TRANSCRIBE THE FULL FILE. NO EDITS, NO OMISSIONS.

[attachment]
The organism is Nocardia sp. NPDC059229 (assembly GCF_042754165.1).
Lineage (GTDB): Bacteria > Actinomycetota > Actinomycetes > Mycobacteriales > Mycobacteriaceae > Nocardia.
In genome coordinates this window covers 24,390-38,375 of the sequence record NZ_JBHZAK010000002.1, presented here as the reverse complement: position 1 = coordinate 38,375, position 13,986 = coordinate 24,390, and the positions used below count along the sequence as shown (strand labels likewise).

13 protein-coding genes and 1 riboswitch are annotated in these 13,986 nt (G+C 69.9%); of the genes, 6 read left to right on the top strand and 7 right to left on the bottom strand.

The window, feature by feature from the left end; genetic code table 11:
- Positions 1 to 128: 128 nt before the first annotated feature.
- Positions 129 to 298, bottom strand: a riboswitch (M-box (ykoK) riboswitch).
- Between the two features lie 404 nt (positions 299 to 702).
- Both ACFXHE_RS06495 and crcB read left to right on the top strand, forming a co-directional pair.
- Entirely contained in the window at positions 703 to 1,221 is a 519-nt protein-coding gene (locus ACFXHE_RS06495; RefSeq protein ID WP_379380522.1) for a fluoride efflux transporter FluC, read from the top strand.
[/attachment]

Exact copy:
The organism is Nocardia sp. NPDC059229 (assembly GCF_042754165.1).
Lineage (GTDB): Bacteria > Actinomycetota > Actinomycetes > Mycobacteriales > Mycobacteriaceae > Nocardia.
In genome coordinates this window covers 24,390-38,375 of the sequence record NZ_JBHZAK010000002.1, presented here as the reverse complement: position 1 = coordinate 38,375, position 13,986 = coordinate 24,390, and the positions used below count along the sequence as shown (strand labels likewise).

13 protein-coding genes and 1 riboswitch are annotated in these 13,986 nt (G+C 69.9%); of the genes, 6 read left to right on the top strand and 7 right to left on the bottom strand.

The window, feature by feature from the left end; genetic code table 11:
- Positions 1 to 128: 128 nt before the first annotated feature.
- Positions 129 to 298, bottom strand: a riboswitch (M-box (ykoK) riboswitch).
- Between the two features lie 404 nt (positions 299 to 702).
- Both ACFXHE_RS06495 and crcB read left to right on the top strand, forming a co-directional pair.
- Entirely contained in the window at positions 703 to 1,221 is a 519-nt protein-coding gene (locus ACFXHE_RS06495; RefSeq protein ID WP_379380522.1) for a fluoride efflux transporter FluC, read from the top strand.